POI, would be at 13 yards. This will give you a reference point to where your gun is shooting. I believe he said pattern and judging by the distance he made reference too I am assuming he wanted to see the "pattern" of his shotgun.
Hawk, I hope you have some of the information you need from Neils site. I am spoiled and live very close to a couple of trap ranges, so I like to pattern my gun on targets. I wait for a day when the wind is very light or out of the south, we shoot north, so the wind doesn't effect my pattern. I don't think people realize how much wind moves a pattern at 30 or 40 yards. We set the trap so it is the right level and speed and then start shooting straight aways with a full choke. I then move my POI towards the chips, in other words if the chips or pieces are going up I move my POI up, if the chips are going right I move my POI to the right. Keep in mind that even though you are getting good hits you may still be a little off, I shoot a round or two to make sure that I am centering most of my targets. Harlan says you should raise your POI tell you get good smoke, then raise it again, this centers your pattern. John Moore 8703697
I can understand your process of patterning your gun John, but to me this does not seem to be an accurate/productive way to find out how your gun patterns. It makes much more sense to put it on paper thus allowing you to carefully examine how the gun patterns or where it shoots.
Another note, how are you moving your POI from left to right? If your gun is shooting to the left or right I would re-examine where my eye alignment is and how I am anchoring my cheek to the stock. Or to make sure there isn't some funky barrel action going on.
As I have mentioned when this topic has come up before, another part of the observation of the pattern is the target breaking distance. I like to set up piles of old targets at 5 yard increments behind the trap machine. Someone can then stand downrange (and way over to the side) and observe where the target breaks relative to the piles of targets. Note: if the observer is left of the house, please don't shoot any of the left targets, you might qualify for some form of "*******" award.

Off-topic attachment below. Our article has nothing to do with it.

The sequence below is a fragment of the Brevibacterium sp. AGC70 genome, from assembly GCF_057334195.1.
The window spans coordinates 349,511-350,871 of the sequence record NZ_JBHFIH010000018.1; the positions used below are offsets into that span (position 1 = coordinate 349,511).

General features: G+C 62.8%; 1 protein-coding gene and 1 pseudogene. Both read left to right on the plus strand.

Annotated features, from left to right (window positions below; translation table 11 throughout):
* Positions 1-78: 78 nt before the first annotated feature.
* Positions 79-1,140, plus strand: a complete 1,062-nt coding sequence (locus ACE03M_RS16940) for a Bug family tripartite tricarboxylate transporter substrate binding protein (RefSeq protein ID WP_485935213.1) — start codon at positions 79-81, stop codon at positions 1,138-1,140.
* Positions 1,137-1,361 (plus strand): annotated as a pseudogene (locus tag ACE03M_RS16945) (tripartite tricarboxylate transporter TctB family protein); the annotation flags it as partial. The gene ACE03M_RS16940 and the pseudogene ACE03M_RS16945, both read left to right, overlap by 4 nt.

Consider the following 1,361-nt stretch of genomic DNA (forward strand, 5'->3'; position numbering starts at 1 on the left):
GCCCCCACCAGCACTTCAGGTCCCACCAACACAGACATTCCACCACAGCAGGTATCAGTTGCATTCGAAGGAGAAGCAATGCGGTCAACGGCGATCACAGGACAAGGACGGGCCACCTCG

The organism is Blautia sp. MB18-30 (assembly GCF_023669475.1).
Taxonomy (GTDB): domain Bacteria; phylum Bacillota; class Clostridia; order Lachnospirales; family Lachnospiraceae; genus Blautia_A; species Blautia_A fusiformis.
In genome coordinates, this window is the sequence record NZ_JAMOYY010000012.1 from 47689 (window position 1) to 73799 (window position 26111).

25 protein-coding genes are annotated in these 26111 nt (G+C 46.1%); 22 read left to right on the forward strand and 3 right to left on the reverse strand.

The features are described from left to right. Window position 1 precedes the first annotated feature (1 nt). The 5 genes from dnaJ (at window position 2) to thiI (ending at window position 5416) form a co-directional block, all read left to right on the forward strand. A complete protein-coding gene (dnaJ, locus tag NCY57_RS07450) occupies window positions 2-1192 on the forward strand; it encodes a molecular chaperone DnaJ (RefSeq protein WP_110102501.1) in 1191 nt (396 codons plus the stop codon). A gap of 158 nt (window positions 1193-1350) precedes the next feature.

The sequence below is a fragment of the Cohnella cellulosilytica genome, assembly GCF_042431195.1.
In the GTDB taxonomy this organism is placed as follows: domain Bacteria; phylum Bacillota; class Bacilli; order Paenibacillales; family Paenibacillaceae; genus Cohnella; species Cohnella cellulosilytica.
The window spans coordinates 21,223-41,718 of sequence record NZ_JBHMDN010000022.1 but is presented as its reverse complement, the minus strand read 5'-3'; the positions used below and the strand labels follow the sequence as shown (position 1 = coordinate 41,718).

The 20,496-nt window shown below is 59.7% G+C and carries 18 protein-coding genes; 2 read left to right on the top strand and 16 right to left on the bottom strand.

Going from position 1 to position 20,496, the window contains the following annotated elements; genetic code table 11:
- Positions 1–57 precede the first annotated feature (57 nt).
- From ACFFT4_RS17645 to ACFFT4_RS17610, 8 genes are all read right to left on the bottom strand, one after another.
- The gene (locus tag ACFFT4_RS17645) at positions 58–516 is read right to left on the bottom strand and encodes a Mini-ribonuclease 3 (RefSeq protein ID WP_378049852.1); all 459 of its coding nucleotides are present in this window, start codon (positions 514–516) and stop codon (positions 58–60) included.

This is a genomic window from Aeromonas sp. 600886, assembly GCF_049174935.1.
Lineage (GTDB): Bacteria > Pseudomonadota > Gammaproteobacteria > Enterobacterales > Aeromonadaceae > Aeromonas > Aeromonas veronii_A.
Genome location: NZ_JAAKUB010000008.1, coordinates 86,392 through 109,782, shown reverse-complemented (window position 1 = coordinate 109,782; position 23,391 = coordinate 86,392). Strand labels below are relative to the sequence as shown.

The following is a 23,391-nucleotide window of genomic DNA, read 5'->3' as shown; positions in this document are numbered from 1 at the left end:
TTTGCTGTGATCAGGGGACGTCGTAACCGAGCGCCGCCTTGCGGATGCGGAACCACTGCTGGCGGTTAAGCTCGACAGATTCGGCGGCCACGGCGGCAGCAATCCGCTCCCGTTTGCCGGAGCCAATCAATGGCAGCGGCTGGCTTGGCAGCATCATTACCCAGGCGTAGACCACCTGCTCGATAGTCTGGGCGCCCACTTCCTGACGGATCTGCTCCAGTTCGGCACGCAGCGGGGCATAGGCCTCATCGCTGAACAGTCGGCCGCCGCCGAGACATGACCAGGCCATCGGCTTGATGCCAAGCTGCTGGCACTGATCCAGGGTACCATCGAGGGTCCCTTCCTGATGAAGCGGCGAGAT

Bryan, I have a coustom stock with a adjustable comb and pad, I have to adjust a little depending on how much weight I have gained or lost. I maybe doing something different when I shoot targets as opposed to punching paper from a bench rest, but I am only interested in breaking as many targets as I can. I guess I should tell you I don't have anywhere near a figure 8 and my beads line up pretty good, my main goal is to have my gun shoot where I am looking, when I am shooting targets. John Moore
You guys are being very helpful and sorry for the confusion in my question. I was actually interested in both the best way to pattern my guns on cardboard (yardage-bead alignment) and determining POI at range on a target.
Hawk if you can find Feb. 2009 issue of Trap&Field Frank Hoppe and Phil Kiner have excellent articles about setting up your POI. I really liked it when Frank wrote, that expecting a particular sight picture,(figure-8) can get in the way of ajusting a gun to shoot were you need it to shoot John Moore